Happy new year everyone! This week, some more news and views from the net…
Do you ever encounter students who think the only way to write ‘good prose’ is line by perfect line… and are slowly going crazy? Some people can write this way, but I certainly can’t. Such students might benefit from the web application 750 words. This site is an online version of the artist’s ‘morning book’. As the creator explains it on the site:
“Morning pages are three pages of writing done every day, typically encouraged to be in “long hand”, typically done in the morning, that can be about anything and everything that comes into your head. It’s about getting it all out of your head, and is not supposed to be edited or censored in any way. The idea is that if you can get in the habit of writing three pages a day, that it will help clear your mind and get the ideas flowing for the rest of the day.”
Encouraging students to, as Barbara Bolt puts it, ‘work hot’: write in short, intense bursts, can help them to start loosening up their writing habits. Another way, of course, is the Pomodoro technique, a form of ‘time boxing’ where students are encouraged to focus on one task at a time. Time boxing is a good way to help students deal with panic about almost any part of the writing process. Accepting that tasks like the literature review must be given time limits helps students see writing the thesis as a series of time bound tasks, not an endless unfolding of possibilities.
More apps please, we’re academics
I find my morning and evening commute a good time for catching up on my reading, using my phone or my iPad. But journal publishers have been slow to move into the smart phone app market. New from ExLibris is bx Hot Articles app which enables you to browse top articles in a number of fields, depending on your institution’s subscription. It seems to me that there is untapped potential to deliver articles to smart devices.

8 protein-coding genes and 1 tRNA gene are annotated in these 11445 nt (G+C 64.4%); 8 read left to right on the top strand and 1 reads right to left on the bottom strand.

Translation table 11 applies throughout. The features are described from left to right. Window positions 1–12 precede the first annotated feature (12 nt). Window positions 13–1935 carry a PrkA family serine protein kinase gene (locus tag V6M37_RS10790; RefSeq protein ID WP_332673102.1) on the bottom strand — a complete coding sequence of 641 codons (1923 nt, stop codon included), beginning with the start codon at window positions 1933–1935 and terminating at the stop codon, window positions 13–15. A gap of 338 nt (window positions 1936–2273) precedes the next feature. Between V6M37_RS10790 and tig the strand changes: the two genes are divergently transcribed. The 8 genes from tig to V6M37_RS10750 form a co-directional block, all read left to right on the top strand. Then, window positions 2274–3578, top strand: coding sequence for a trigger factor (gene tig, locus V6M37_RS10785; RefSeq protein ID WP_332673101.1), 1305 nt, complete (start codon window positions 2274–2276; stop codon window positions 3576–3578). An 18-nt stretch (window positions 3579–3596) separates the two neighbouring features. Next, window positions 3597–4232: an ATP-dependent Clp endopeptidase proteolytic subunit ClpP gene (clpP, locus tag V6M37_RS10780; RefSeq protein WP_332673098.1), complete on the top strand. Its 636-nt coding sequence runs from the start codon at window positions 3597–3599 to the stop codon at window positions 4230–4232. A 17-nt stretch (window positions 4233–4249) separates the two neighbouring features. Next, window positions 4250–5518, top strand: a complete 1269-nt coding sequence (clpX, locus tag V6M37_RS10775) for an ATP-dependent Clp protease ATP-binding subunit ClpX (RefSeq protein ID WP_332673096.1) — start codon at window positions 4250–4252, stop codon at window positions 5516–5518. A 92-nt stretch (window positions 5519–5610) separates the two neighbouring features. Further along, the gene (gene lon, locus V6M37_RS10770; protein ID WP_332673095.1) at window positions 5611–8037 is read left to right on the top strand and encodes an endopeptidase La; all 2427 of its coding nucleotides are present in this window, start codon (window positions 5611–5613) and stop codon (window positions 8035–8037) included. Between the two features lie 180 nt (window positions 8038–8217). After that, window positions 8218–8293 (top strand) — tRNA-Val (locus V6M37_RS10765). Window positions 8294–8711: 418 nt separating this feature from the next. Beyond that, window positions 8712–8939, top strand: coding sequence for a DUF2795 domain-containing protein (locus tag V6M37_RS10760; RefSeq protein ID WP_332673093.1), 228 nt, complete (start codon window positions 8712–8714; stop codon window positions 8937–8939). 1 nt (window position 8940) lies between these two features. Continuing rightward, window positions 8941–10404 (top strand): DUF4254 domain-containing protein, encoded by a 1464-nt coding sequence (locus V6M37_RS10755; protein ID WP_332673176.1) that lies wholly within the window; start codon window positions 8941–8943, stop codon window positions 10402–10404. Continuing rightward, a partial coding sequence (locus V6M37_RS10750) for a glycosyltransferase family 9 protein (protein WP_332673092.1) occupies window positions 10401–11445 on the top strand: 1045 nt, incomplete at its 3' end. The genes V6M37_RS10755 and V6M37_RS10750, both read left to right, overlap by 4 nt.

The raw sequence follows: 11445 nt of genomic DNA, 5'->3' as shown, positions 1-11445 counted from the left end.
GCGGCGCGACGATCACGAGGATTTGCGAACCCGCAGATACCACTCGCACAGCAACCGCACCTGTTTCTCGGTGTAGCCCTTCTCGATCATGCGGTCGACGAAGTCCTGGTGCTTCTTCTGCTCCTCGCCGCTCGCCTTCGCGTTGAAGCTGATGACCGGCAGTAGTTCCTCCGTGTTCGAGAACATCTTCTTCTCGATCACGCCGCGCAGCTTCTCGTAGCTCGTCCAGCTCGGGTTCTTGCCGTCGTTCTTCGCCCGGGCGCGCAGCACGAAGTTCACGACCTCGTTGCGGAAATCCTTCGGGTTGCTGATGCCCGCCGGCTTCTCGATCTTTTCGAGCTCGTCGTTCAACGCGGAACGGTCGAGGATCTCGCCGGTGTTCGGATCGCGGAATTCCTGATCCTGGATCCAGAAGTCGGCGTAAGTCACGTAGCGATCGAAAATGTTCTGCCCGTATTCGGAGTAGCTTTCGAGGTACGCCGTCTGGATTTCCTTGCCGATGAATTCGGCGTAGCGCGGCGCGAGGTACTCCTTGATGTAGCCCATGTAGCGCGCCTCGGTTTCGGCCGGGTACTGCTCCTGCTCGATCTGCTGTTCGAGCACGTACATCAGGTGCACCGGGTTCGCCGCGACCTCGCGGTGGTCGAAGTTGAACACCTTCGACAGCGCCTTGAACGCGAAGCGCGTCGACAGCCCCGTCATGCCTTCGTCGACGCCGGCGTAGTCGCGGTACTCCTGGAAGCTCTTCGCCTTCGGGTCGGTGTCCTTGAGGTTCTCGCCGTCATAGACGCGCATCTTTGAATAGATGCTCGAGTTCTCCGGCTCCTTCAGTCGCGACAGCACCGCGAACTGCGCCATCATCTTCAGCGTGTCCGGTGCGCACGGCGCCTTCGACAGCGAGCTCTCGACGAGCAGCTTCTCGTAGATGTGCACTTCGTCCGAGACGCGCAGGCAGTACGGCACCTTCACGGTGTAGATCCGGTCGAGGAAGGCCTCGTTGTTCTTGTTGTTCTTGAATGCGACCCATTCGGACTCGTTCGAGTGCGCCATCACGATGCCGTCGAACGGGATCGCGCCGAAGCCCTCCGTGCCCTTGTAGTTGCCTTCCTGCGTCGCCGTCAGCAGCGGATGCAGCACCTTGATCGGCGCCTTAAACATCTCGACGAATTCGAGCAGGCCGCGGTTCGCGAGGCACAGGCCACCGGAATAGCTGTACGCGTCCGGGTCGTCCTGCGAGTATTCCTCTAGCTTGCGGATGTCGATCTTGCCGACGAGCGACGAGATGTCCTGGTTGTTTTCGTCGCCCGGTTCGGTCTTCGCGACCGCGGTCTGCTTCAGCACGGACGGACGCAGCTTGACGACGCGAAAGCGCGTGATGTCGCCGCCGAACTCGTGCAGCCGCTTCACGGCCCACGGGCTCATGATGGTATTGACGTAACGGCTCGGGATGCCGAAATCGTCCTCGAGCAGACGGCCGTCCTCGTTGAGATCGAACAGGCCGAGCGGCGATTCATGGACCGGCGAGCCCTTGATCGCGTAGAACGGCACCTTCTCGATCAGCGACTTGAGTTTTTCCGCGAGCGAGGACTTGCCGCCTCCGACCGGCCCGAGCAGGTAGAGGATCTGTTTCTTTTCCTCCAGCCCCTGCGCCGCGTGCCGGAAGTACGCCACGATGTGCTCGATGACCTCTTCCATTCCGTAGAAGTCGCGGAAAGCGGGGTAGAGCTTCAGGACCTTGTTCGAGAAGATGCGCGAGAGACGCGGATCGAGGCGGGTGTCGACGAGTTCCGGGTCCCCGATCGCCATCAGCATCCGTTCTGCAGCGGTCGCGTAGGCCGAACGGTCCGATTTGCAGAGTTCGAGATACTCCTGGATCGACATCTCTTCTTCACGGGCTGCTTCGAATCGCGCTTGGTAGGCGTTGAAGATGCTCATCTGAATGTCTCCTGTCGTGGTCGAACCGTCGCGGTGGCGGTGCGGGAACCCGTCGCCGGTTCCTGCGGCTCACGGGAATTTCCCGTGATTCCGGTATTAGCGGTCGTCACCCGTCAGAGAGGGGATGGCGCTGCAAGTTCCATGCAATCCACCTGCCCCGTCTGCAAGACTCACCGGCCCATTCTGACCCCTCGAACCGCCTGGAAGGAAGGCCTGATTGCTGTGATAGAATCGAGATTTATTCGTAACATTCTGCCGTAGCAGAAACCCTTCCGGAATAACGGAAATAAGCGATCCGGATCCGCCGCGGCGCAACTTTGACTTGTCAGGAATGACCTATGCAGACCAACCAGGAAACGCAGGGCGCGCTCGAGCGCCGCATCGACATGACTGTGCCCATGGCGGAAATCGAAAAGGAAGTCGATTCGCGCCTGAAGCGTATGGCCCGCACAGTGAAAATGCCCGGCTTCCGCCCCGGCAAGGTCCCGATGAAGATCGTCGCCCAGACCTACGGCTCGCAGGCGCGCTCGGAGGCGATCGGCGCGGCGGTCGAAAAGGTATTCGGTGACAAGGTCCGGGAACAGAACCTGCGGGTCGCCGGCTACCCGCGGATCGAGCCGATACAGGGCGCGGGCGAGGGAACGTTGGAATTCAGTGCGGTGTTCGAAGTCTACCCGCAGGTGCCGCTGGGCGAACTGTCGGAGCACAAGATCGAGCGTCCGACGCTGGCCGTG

We encourage students to publish, but I’m not sure we spend as much time talking to them about what happens after their paper is published. We do know that Open Access models of publishing lead to higher citations, so should we encourage students to publish in this mode? I’m not sure there is an answer, but I think we need to make students more aware of the debates about Open Access, which have been hotting up hot up after the launch of the Cost of Knowledge petition.
The release of Web 2.0 tools like Scholastica HQ allow academics, if they have the time, to start up and run their own journal. It’s good to see that the conventional journal publishers are recognising the threat to their business models and are starting to talk about the structure of their industry. I found out about the “Spot on” conference in London via the Sharmanedit blog.
To their credit, the Spot on conference made a wide range of the talks available on You Tube. This session on “Alt-metrics beyond the numbers” had a series of interesting talks about how to fix the ‘broken’ journal system of esteem measures (such as H index). Conventional measurement systems can be ‘gamed’ by techniques like self citing. The second paper in the session about social network analysis and ‘academic matchmaking’ was fascinating.
Until next week!